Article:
Kelly, D. M., Bischof, W. F., Wong-Wylie, D. R., and Spetch, M. (2001). Detection of Glass patterns by pigeons and humans, Psychological Science, 12, 338-342.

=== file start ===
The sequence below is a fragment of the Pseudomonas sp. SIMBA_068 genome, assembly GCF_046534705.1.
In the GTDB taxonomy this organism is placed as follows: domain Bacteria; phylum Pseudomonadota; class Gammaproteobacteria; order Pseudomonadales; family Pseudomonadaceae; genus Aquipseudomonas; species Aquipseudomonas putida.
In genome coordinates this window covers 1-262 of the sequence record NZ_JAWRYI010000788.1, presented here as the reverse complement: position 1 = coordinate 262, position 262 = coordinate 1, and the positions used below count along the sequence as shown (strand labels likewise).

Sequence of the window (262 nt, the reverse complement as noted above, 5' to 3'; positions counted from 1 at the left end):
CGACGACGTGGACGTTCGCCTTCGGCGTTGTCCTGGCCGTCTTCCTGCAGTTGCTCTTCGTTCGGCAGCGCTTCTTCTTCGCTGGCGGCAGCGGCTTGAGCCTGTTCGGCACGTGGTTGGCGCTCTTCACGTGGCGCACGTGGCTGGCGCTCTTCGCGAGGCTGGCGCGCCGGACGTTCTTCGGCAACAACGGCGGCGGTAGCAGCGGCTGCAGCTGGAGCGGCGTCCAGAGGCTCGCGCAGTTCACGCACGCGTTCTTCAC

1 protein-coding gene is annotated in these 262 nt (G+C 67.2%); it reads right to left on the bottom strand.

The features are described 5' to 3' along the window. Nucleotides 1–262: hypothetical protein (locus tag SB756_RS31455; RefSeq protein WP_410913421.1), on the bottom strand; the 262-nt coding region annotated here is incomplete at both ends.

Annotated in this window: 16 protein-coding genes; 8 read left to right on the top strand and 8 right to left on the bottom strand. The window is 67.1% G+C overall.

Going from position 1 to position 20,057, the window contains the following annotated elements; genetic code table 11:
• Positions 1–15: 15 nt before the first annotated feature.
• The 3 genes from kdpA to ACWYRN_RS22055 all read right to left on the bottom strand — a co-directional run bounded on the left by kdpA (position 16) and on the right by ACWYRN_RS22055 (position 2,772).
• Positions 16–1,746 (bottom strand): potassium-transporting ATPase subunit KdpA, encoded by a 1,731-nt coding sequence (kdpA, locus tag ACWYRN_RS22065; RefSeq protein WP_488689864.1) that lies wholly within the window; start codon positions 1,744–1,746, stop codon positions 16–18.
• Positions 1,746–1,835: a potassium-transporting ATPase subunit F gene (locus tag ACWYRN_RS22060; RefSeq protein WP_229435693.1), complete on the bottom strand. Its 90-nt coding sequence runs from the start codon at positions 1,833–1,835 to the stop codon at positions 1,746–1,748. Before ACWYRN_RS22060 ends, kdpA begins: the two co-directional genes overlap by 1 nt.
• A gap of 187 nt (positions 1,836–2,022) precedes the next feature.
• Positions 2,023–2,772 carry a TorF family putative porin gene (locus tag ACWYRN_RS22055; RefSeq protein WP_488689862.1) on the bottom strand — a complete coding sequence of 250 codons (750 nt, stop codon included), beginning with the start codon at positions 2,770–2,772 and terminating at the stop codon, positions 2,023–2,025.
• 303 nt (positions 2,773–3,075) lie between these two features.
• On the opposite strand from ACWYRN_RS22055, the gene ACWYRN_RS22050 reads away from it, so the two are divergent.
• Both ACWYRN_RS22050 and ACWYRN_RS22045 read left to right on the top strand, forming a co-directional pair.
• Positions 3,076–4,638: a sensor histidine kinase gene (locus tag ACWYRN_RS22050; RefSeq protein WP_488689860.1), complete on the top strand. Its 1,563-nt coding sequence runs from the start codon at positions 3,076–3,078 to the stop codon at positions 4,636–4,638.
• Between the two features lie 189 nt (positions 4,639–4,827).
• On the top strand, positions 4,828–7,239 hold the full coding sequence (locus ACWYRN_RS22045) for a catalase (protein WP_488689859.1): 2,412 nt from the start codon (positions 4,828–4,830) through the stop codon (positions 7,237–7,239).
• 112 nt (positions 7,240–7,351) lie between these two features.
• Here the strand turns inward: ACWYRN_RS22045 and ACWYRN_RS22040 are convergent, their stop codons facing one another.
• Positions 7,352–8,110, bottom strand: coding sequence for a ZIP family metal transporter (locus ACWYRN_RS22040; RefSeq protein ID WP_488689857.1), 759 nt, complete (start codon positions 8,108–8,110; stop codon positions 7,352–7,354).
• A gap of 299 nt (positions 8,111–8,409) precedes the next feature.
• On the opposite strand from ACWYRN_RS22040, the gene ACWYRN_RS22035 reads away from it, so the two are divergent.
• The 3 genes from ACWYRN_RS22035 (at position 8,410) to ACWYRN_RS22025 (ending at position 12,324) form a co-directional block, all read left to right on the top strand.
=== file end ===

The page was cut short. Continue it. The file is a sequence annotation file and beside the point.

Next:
Glass patterns have been used to examine mechanisms underlying form perception (e.g., Wilson, Wilkinson & Asaad, 1997 and Wilson & Wilkinson, 1998). The current investigation compared detection of Glass patterns by pigeons and humans and provided evidence for substantial species differences in global form perception. Subjects were required to discriminate, on a simultaneous display, a random dot pattern from a Glass pattern. Four different randomly presented Glass patterns were used (concentric, radial, parallel-vertical and parallel-horizontal). Detection thresholds were measured by degrading the Glass patterns through the addition of random noise. For both humans and pigeons discrimination decreased systematically with the addition of noise. Humans showed detection differences between the four patterns, with lowest thresholds to radial and concentric patterns and highest thresholds with the parallel-horizontal pattern. Pigeons did not show a detection difference between the four patterns. Implications for differences in neural processing of complex forms are discussed.

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